About A Bharatanatyam Teacher In Pakistan

From the 2012 doctoral thesis of Feriyal Amal Aslam about Indu Mitha. Indu Mitha seems to have slowly transformed a Radha krishna story to one of eve-teasing and more. Below is the beginning:
"Today Indu continues to present this work to select audiences in Islamabad, the capital city of Pakistan, where she has been teaching it for more than a decade at her institute Mazmun-e-Shauq. Indu is of Bengali lineage and, like many other of her generation, had been an “Indian” for the first fifteen or more years of her life before deciding to join the Muslim army captain with whom she fell in love in 1947 to relocate to the newly born nation state of Pakistan. In India she came from a highly educated and connected Christian family. Her father was a philosopher with close links to Gandhi and Rudrah, and her mother was from a Singhas family. But as a young woman she chose Hindu temple dance as her preoccupation. She learned this dance in Delhi and Madras, but being more secular and culturally oriented; she translated the Sanskrit content into Urdu and also took the Hindu God stories and choreographed them as stories of everyday life of people regardless of their religious belief. Indu learned the dance titled sareega tunguu in Telegu from her dance teacher Lalita Shastri in South India. Later she translated it into Urdu for her new Pakistani context changing the content accordingly to saaRii sunaihrii (golden sari). Like most of Indu’s repertoire, saaRii sunaihrii interrogates changes and continuities in the dance form and the body as it moves across the borders of time from pre-Partition to present day Pakistan. Bharata natyam was implicated in the Indian nationalist movement of the 1920s and ‘30s as a consequence of a myriad of identity, nationalist, and religious politics, which has been well written about in its Indian context. saaRii sunaihrii helps ask the unheard question firstly of the current place of bharata natyam in Pakistan and the meaning of the dance in its present context, and on the broader societal level raises questions of continuity of Pakistan’s occluded Indic past and the tough cultural policy question of its place in the “Islamic” Pakistani nation."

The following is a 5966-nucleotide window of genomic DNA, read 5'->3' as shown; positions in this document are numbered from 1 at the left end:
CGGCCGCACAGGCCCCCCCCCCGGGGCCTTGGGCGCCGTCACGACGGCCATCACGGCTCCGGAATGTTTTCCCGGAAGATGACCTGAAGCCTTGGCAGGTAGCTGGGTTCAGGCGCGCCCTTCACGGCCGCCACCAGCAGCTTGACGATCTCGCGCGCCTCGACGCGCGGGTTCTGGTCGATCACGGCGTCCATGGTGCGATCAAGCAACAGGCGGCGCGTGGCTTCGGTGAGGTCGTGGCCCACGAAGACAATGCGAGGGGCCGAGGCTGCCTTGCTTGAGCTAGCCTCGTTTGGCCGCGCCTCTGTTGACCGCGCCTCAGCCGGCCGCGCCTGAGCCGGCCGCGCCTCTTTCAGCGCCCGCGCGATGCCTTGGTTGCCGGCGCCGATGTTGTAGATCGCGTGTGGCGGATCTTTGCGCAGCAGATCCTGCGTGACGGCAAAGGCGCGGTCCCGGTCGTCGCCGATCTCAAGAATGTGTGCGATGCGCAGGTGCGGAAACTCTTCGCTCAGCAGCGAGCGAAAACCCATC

There is also another teacher activist who taught bharatanatyam and Odissi, Sheema Kermani who figured in earlier posts.